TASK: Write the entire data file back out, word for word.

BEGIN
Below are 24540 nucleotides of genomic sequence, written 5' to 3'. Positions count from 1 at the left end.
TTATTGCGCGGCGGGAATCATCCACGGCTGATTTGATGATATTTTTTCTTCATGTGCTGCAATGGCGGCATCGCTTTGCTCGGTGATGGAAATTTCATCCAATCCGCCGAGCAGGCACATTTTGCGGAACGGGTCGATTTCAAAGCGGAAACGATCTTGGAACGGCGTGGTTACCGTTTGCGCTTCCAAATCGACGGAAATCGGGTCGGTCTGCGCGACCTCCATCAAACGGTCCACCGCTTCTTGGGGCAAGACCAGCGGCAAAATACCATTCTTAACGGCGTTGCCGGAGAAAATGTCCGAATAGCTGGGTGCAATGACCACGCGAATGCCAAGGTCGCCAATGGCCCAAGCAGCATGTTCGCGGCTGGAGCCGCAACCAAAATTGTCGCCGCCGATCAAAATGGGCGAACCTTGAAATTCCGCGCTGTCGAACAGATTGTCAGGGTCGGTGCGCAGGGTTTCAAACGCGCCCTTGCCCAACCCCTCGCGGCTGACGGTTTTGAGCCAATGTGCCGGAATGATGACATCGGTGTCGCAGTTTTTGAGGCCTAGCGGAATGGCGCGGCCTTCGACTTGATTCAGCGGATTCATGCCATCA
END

Below are 24540 nucleotides of genomic sequence, written 5' to 3'. Positions count from 1 at the left end.
TTATTGCGCGGCGGGAATCATCCACGGCTGATTTGATGATATTTTTTCTTCATGTGCTGCAATGGCGGCATCGCTTTGCTCGGTGATGGAAATTTCATCCAATCCGCCGAGCAGGCACATTTTGCGGAACGGGTCGATTTCAAAGCGGAAACGATCTTGGAACGGCGTGGTTACCGTTTGCGCTTCCAAATCGACGGAAATCGGGTCGGTCTGCGCGACCTCCATCAAACGGTCCACCGCTTCTTGGGGCAAGACCAGCGGCAAAATACCATTCTTAACGGCGTTGCCGGAGAAAATGTCCGAATAGCTGGGTGCAATGACCACGCGAATGCCAAGGTCGCCAATGGCCCAAGCAGCATGTTCGCGGCTGGAGCCGCAACCAAAATTGTCGCCGCCGATCAAAATGGGCGAACCTTGAAATTCCGCGCTGTCGAACAGATTGTCAGGGTCGGTGCGCAGGGTTTCAAACGCGCCCTTGCCCAACCCCTCGCGGCTGACGGTTTTGAGCCAATGTGCCGGAATGATGACATCGGTGTCGCAGTTTTTGAGGCCTAGCGGAATGGCGCGGCCTTCGACTTGATTCAGCGGATTCATGCCATCA